Two productions next month arise from two pairs of actresses finding common ground in difficult topics.
Grace Kalaiselvi and Nur Suhaili Safari Wijaya, both single and childless, spoke to 12 mothers to devise their multilingual work of verbatim theatre, Mother I - Amma Naan - Ibu Aku. It runs from May 5 to 8 at The Substation Theatre.
From May 11 to 22, Siti Khalijah Zainal and Judee Tan send up racial stereotypes in Dream Academy's Meenah And Cheenah at the Victoria Theatre.
The actresses in Mother I - Amma Naan - Ibu Aku met a few years ago while studying at the Intercultural Theatre Institute co-founded by theatre practitioners T. Sasitharan - the dramaturg for this work - and the late Kuo Pao Kun.
Suhaili, who turns 30 this year, had to drop out of the drama programme to help support her family of seven, including two brothers, three sisters and their mother. She works as a preschool teacher.
Kalaiselvi, 39 and a regular in MediaCorp's drama Tanglin, remained keen to work with Suhaili and thought of expanding on their mutual respect for their mothers.
BOOK IT / MOTHER I - AMMA NAAN - IBU AKU
WHERE: The Substation Theatre, 45 Armenian Street
WHEN: May 5 and 6 (8pm); May 7 and 8 (2, 5 and 8pm)
ADMISSION: $25, $35 (one adult plus one parent), $55 (one adult plus two parents). E-mail email@example.com to reserve
INFO: In English, Malay and Tamil with English surtitles
MEENAH AND CHEENAH
WHERE: Victoria Theatre, 9 Empress Place
WHEN: May 11 to 22, 8pm (Tuesday to Friday), 4 and 8pm (Saturday), 4pm (Sunday)
ADMISSION: $46 to $130 from Sistic (call 6348-5555 or go to sistic.com.sg)
Her mother worked as a cleaner to support three children and was not reconciled to her youngest's acting ambitions until she realised Kalaiselvi could make a living at it.
She says: "Sometimes you have this tension with your parents. You don't want to talk to them, but you don't know what they've gone through."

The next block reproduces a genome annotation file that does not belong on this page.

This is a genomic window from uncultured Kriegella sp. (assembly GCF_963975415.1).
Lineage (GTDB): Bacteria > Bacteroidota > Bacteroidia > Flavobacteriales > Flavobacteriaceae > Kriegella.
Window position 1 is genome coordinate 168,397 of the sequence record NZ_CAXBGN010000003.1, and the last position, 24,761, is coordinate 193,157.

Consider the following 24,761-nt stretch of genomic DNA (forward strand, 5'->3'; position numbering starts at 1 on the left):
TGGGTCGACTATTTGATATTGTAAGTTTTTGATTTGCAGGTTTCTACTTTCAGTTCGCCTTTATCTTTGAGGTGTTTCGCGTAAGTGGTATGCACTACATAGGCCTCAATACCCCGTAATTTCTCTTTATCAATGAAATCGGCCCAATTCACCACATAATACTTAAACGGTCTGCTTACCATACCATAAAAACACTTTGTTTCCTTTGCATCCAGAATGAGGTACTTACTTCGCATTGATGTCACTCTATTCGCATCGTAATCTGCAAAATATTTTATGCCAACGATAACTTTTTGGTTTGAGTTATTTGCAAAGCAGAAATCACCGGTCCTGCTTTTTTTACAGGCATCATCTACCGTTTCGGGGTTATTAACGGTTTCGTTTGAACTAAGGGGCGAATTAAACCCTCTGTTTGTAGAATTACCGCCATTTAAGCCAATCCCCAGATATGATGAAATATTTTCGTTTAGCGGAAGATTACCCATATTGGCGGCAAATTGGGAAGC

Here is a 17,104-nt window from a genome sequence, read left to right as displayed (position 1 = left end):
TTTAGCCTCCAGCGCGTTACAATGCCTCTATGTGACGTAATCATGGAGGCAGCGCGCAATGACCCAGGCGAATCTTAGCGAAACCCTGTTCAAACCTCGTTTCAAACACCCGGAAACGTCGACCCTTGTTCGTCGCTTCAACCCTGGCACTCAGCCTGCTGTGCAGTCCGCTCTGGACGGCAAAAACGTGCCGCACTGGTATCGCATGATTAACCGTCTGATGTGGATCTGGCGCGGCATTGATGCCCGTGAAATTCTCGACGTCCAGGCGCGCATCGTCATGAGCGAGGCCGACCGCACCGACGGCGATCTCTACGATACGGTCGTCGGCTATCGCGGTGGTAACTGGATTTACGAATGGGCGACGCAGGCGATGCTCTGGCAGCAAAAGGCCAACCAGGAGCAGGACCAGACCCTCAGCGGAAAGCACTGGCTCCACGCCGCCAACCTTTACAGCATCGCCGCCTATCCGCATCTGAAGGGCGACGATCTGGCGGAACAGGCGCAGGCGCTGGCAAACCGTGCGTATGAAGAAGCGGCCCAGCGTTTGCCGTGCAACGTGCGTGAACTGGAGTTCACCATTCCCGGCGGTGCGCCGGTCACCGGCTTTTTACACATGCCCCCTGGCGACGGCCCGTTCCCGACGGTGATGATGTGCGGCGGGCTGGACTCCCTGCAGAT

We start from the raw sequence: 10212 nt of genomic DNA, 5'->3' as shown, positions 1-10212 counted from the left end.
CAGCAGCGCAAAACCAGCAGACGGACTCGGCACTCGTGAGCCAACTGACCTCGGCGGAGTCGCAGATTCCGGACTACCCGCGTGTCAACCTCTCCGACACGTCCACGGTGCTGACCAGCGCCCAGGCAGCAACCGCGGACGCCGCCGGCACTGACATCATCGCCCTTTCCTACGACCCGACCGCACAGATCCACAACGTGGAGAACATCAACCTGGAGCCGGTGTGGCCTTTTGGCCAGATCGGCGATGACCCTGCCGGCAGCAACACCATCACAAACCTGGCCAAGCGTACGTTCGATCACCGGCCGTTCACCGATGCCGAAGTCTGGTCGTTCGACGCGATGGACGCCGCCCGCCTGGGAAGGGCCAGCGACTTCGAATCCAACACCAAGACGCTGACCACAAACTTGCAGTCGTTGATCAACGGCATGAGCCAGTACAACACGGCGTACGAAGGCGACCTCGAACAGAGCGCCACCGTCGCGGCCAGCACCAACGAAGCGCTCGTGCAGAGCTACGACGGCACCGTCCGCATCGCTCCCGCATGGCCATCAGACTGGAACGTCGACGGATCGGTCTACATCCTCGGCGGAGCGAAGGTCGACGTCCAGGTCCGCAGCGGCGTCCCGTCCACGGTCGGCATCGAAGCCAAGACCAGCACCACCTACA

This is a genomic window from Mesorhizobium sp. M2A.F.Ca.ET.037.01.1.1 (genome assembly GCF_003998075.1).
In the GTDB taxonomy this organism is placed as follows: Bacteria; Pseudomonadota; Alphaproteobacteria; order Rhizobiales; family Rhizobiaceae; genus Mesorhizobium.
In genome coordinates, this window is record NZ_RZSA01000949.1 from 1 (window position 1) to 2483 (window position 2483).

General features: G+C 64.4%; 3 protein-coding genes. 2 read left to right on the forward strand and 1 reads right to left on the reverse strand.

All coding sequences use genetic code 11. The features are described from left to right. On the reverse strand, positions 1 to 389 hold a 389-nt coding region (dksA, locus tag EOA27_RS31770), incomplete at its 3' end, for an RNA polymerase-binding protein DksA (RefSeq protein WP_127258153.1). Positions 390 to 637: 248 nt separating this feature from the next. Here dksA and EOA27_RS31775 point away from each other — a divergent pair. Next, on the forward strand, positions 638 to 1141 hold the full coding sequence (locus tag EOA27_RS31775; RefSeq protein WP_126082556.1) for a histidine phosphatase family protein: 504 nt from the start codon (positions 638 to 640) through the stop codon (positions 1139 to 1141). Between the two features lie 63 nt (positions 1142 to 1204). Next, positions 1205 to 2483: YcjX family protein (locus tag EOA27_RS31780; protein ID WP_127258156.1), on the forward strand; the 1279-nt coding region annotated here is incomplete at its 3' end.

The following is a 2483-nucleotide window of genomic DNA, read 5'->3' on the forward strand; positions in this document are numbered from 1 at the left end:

Suhaili says: "The piece is not personal, but there's a similar thread in all the interviews we've done. We see similarities in how our own mothers struggled."
The performance includes the stories of single mothers, women who cannot have children and women who have chosen not to.
All the women interviewed have been invited to the performance, including Suhaili's mother, whose voice will be heard singing lullabies during the show.
There are discounts for viewers who want to buy tickets for one or both parents and Kalaiselvi plans to have her mother in the audience too.
"For a long time, my mother has been asking why I don't want to get married and have kids," she says. "She'll understand why I wanted to do this project."
Meenah And Cheenah is also born out of friendship, starting when Tan and Siti shared a dressing room in 2012 during Dream Academy's stand-up comedy, Happy Ever Laughter.
They pulled funny faces at each other in the mirror while posing in ethnically inspired costumes and called each other "meenah" and "cheenah".
Siti, 30, says: "It was just a joke. Then (Dream Academy founder) Selena Tan told us she was thinking of doing a show."
Meenah And Cheenah is a series of sketches looking at how a Malay person and a Chinese person would have interacted right from the 15th- century marriage of princess Hang Li Po and the Sultan of Malacca, down to the present day.
The script is written by a team headed by Alfian Sa'at and including stand-up comic Rishi Budhrani. Selena Tan directs.
To devise the material, the actresses shared stories about irritating stereotypes or misunderstandings over ethnic customs.
Siti says she still gets odd questions about the fasting month, including: "What if you swallow your own saliva? Does that break the fast?"
On the positive side, Malay wedding customs now incorporate the Chinese tradition of getting the groom to overcome obstacles before he can take the bride home.
Similarly, Judee Tan finds her Malay friends know more about Chinese New Year customs than she does.
"My Malay friend has been banking in money every year during Chinese New Year for good luck. I've not been doing that and I consider myself quite 'ching chong'," she says, using the pejorative term used to mock the Chinese.
"In Singapore, we don't talk about racial tensions. But here in this show, we don't just tolerate differences, we celebrate them."